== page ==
Franchise Fans Miss – Revisiting Defunct Teams On Anniversary Of Seattle SuperSonics Sale


Breakups are tough, especially in the sports world.

Sometimes fans get lucky and teams move to the same metropolitan area to ease the transition, much like the Nets moving from New Jersey to Brooklyn. Other times fans aren’t so lucky, like when the Warriors moved from Philadelphia to California.


The moves can happen for a variety of reasons, ranging from performance on the playing field to irreconcilable differences between the team and local leaders, but the feeling is the same regardless of the reason.

On July 18, 2006, one of the most notorious moves in sports history was made official when the Seattle SuperSonics were sold to a group of Oklahoma City owners and the Oklahoma City Thunder was born.

Years later, former owner Howard Schultz expressed remorse over the sale.

“Selling the Sonics the way I did is one of the biggest regrets of my professional life. I should have been prepared to lose money until a local buyer emerged,” Schultz said. in 2019.

Despite pleas from NBA fans near and far, including NBA champion Klay Thompson, an NBA team has yet to return to Seattle nearly two decades later.

Professional sports fans can understand the desire for a franchise that has moved on to greener (or sometimes less) pastures.

NFL – Baltimore Colts

Notable players: Raymond Berry, Gino Marchetti, YA Tittle, Johnny Unitas
Year folded: 1984
Renamed as: Indianapolis Colts

The Colts operated as an All-America Football Conference (AAFC) team for three seasons before joining the NFL. Baltimore’s stint was short-lived, and the team posted a 1-11 record in its only year. His one-season roster included three Pro Football Hall of Famers.

The franchise then operated as the Dallas Texans for two seasons, but it didn’t take long for football to return to Charm City when the second iteration of the Colts arrived in 1953.

Baltimore won its first NFL championship in 1958 with Johnny Unitas at the helm in “The Greatest Game Ever Played”. The team made six more playoff appearances, including a Super Bowl victory in 1970 during the Unitas era, which ended in 1972.

Over the next decade, the Colts largely struggled to achieve the same level of success. In 1983, John Elway refused to join the Colts and demanded a trade when the team selected him with the first pick.

The team had six straight losing seasons in its final years in Baltimore, and attendance suffered badly before the Colts left for Indianapolis.

NFL football returned to the city in 1996 when the Baltimore Ravens arrived.

WNBA – Houston Comets

Notable players: Cynthia Cooper, Kim Perrot, Dawn Staley, Sheryl Swoopes, Tina Thompson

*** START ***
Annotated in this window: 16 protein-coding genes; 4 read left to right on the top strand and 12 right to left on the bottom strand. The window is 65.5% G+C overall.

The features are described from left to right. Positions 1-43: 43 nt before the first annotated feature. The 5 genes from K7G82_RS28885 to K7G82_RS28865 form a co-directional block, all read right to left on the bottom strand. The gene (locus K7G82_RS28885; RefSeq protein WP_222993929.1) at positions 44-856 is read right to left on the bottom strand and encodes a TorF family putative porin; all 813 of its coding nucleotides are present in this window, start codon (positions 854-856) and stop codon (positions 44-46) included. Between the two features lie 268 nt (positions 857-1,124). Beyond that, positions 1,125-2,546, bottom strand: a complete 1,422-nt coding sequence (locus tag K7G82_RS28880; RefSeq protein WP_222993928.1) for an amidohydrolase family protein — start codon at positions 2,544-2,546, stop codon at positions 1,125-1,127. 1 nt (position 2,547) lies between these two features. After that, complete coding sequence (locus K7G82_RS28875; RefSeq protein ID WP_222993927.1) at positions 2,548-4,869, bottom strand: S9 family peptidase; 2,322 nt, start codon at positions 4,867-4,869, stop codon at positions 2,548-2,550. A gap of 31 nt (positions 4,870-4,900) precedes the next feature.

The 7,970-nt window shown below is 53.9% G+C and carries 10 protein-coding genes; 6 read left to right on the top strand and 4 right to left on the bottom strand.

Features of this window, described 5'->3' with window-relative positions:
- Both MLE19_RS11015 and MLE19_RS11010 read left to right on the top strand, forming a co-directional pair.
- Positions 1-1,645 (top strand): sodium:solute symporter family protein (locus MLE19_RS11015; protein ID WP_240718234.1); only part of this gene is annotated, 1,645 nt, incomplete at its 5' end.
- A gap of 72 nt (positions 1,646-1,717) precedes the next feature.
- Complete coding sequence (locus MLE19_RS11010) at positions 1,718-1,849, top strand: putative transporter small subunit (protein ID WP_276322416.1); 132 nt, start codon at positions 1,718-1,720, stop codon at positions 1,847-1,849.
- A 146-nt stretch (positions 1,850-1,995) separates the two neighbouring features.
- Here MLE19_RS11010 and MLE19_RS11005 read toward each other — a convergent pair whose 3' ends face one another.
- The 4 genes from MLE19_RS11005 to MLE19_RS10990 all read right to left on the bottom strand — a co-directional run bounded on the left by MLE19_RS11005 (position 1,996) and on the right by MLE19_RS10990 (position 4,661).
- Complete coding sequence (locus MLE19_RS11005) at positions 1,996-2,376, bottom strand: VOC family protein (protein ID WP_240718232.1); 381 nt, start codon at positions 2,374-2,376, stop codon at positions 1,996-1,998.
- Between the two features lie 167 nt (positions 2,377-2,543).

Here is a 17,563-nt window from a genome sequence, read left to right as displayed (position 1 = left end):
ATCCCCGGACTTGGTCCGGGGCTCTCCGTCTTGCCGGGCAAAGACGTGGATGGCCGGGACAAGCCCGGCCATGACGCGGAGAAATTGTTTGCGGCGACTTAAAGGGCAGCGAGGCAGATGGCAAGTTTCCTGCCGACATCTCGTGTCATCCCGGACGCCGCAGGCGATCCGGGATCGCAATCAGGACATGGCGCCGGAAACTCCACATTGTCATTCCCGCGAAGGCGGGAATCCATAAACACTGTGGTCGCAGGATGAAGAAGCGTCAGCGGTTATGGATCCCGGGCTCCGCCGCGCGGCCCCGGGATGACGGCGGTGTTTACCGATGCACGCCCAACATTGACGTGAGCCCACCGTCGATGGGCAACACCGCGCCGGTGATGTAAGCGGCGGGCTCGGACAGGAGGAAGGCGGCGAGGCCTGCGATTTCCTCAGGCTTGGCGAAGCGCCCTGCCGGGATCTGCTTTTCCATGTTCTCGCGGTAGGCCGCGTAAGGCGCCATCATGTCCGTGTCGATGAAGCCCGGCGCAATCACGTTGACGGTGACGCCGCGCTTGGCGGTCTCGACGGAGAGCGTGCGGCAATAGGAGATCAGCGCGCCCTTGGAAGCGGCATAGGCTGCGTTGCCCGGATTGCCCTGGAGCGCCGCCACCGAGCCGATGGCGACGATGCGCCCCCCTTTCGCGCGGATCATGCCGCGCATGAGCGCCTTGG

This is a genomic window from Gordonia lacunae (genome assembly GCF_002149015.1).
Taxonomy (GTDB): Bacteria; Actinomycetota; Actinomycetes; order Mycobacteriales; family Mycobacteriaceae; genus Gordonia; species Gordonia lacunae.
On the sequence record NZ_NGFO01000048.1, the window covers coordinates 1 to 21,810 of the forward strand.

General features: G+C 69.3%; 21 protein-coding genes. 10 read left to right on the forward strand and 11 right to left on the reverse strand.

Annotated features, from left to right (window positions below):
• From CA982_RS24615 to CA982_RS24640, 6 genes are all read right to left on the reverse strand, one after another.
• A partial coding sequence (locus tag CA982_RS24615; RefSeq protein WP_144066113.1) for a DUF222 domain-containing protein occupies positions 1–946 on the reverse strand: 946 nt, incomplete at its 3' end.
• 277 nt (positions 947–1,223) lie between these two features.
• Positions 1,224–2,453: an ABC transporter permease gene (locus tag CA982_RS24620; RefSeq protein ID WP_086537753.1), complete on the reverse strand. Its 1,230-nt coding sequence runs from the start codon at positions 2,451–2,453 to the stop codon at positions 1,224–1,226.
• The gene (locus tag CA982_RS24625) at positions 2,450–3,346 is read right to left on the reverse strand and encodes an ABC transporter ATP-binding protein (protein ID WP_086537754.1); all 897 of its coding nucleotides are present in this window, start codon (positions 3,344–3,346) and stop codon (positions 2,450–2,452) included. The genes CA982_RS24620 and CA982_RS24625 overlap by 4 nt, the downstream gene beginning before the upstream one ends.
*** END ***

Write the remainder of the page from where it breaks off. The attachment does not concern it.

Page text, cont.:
Year folded: 2008

The Comets were one of the WNBA’s original eight teams and the league’s first dynasty, winning the first four championships in the league’s existence from 1997 to 2000. The team was originally owned by Leslie Alexander, who also owned the Houston Rockets of the NBA from 1993 to 2017. In January 2007, Alexander sold the team to Houston businessman Hilton Koch, but control of the team was returned to the WNBA shortly thereafter .

The team eventually folded as no new owners could be found.

Houston’s disbandment drew heavy criticism from players and fans.

“It was a very big misjudgment on the part of the league, in the sense that I just don’t think they’re really doing business properly and they don’t appreciate what this franchise brings,” said Tina Thompson in 2016.

NHL – Hartford Whalers

Notable players: Sean Burke, Ron Francis, Gordie Howe, Mike Liut,
Year of move: 1997
Renamed as: Carolina Hurricanes

Originally known as the New England Whalers of the World Hockey Association (WHA), the franchise was admitted to the NHL in 1979 when the leagues merged. The team was based about 100 miles from regional rival Boston Bruins, prompting the name change.

Despite the team’s great success in the WHA, it took seven seasons before Hartford made the Stanley Cup playoffs for the first time. In 1986, the Whalers swept away a familiar foe, the Quebec Nordiques (currently known as the Colorado Avalanche), for their only playoff victory in Hartford.

The franchise left for a host of reasons, including attendance and failed negotiations for a new arena, but its iconic logo and catchy “Brass Bonanza” fight song are among the relics that have hooked fans even of decades after the team’s departure from the region.

The Hurricanes have honored the franchise’s roots with an annual “Whalers Night” since the 2018-19 season.

MLB — Montreal Expos

Notable players: Gary Carter, Andre Dawson, Vladimir Guerrero, Tim Raines
Year of move: 2004
Renamed as: Washington nationals

The first MLB team outside the United States was founded in 1969 when the league added two expansion franchises to each conference. The Expos struggled to produce early in their existence, recording 10 straight losing seasons and posting one playoff appearance in the strike-shortened 1981 season.

Then-commissioner Bud Selig announced that MLB would eliminate two teams in 2001, targeting the Expos. The Expos operated as an MLB-owned team for two years, until a new owner (and location) was found.